Polish wedding guide

by Ewelina Nurczyk in: Free Time, 28 Jun 2018     0 Comments

The wedding season in Poland is in full swing now. Have you been invited to one or are you about to get married in Poland yourself? Leave your worries behind and read what to expect in this area!

Invitation

Before heading out – read your invitation carefully in order to check if you have been invited just to the wedding ceremony or to the reception as well. You are in for a treat if the second option is your option! If not – you will probably just attend the church service (in Poland still a vast majority of marriages is a religious ceremony), congratulate the newlyweds afterwards and are free to go home (unfortunately!).

The invitation may also indicate what gifts you should bring for the newlyweds. Polish people are as a rule not big on giving the bride and groom toasters, vacuum cleaners or linen. Many couples write on the invite that they would appreciate... money and that they prefer wine or chocolate over flowers. Many couples ask their guests to make charity donations instead of bringing physical gifts to the registry office, church or reception hall.

Church service

In the case of civil marriages there is no trick to the way the guests should behave during the ceremony, but how about church weddings? In the majority of cases you will attend a Catholic mass and your best option is to follow the congregation and stand, kneel and sit down whenever the rest decide to. Considering the kneeling part – if you do not feel like it, standing is also a respectful and acceptable option in many churches.

If you are interested what the process of getting married in Poland looks like, click below.
Marriage in Poland

Reception

The fun of the Polish wedding starts at the reception taking place in a dedicated venue. The number of party guests is usually between 100-200 and there is a bit of a flexible agenda to that. Once you arrive at the venue with the rest of the guests, the newlyweds should arrive too to be greeted by their parents with bread, salt and a shot of vodka. After that the party is officially started and you should be prepared to eat and drink a lot – there will be a number of hot courses served throughout the night, usually with cakes, desserts, ice cream, fancy wild meat and other dishes. Alcohol should be served throughout the night, with bottles of wine and vodka within each guest’s hand reach. People sitting next to you will every now and then propose a toast to the couple, so there is no need to sip wine or other alcohols between those drinking sessions.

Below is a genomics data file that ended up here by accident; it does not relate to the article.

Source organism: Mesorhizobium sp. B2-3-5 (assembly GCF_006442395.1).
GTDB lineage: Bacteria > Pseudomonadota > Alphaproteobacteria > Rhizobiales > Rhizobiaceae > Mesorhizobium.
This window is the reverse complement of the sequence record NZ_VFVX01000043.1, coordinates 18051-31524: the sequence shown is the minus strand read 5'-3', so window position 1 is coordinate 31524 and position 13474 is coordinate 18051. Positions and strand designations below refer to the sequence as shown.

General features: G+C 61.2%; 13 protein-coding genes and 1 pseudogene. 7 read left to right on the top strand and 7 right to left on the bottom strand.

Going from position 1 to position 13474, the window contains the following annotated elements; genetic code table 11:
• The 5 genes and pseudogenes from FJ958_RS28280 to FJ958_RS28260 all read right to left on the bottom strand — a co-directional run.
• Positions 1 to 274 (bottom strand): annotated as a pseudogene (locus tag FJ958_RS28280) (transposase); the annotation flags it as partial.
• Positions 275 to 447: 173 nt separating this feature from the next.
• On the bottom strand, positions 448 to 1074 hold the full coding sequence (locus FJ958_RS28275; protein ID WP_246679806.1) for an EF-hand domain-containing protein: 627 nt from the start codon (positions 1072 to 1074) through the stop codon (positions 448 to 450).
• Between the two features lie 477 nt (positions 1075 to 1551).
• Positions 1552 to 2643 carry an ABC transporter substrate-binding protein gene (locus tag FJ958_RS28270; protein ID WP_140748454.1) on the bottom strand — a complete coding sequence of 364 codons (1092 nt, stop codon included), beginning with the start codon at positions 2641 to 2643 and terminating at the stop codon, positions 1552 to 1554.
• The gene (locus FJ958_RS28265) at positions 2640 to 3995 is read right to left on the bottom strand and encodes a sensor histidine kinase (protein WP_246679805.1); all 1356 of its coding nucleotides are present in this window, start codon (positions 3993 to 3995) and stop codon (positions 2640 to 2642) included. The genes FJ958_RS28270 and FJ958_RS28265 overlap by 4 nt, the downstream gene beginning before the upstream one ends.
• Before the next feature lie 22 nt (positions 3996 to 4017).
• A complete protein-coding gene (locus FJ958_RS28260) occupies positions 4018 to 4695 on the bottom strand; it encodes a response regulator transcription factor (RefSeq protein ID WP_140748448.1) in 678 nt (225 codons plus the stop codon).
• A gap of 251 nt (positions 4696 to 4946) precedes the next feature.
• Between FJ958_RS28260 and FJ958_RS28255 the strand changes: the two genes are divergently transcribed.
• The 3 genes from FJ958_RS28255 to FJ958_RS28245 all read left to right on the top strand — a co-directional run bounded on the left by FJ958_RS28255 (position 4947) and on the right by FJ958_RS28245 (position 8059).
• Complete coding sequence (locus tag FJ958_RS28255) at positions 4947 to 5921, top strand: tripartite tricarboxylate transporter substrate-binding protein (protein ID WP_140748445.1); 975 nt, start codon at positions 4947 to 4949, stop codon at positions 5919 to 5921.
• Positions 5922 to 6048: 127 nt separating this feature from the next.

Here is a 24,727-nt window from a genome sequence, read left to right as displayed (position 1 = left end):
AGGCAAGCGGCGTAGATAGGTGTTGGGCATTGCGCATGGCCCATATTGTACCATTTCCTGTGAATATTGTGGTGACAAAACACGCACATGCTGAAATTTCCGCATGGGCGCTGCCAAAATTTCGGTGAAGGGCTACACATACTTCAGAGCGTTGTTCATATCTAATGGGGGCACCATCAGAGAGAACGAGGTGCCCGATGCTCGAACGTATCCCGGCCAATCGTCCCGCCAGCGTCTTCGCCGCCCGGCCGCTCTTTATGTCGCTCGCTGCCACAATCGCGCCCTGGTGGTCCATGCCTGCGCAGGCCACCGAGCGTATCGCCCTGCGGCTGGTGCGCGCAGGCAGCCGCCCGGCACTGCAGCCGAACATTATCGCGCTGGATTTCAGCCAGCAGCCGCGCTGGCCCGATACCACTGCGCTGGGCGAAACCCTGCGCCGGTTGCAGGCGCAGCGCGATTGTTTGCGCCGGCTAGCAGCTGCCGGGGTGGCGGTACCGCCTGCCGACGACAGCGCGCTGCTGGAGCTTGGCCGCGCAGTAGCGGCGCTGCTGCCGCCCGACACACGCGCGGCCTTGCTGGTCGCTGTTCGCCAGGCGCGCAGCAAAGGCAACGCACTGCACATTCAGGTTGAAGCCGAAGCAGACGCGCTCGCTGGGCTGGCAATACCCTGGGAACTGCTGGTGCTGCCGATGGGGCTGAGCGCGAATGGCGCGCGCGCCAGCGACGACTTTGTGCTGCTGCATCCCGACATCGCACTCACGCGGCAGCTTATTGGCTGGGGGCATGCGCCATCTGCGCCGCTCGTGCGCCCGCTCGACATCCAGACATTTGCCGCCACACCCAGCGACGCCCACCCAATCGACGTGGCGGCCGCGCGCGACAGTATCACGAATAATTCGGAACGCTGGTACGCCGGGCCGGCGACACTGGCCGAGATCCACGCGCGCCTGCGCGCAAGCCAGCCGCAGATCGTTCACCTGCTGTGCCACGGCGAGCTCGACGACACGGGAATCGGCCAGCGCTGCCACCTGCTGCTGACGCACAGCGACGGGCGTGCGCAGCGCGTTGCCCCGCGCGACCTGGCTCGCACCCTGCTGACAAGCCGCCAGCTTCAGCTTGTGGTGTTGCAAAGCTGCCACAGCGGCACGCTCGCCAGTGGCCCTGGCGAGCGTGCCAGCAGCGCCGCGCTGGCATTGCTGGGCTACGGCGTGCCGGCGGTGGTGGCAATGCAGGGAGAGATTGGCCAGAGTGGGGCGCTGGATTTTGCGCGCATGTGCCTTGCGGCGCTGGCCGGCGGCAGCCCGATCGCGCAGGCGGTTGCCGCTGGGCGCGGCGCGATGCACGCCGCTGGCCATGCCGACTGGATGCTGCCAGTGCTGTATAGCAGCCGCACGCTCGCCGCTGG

Dancing

Dancing is a vital part of any Polish wedding. Starting with the first dance of the married couple, there will be more and more of that throughout the night. If you are a woman, you will probably be asked to dance by many elderly uncles and cousins of the newlyweds, whereas men are expected not to rest idle by the table but entertain the ladies on the dancefloor. Poles believe that dancing reduces the side effects of excessive drinking, so they will dance till dawn. Please bear in mind that Poles love to do it in pairs, just like proper ballroom dancing!

Customs and games

During the course of the night, there will also be various games, sometimes originating from folk traditions, such as unveiling the bride, throwing the bouquet/bow tie, numerous fancy toasts, guessing games, dance contests, slideshows etc. etc. The band is likely to play live and engage the guests in some activities, while some couples decide to hire a dedicated emcee. No matter what, the party should last till morning – it is normal for the guests to leave around 4 or 5 a.m.

Afterparty?!

There is a big chance you will be invited to the second (yes, second) day of the wedding celebrations, in Polish called poprawiny. It may take place in the same wedding hall or, if there are less guests, in the family house or smaller restaurant. It is definitely more relaxed, but there still may be dancing and definitely a lot of eating/drinking. Brace yourself!

See also

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Author
Ewelina Nurczyk

Ewelina Nurczyk

Editor

Contact the author

Editor at CareersinPoland.com. A graduate of English studies and Polish language and literature at Warsaw University, specialising in teaching Polish to foreigners. 

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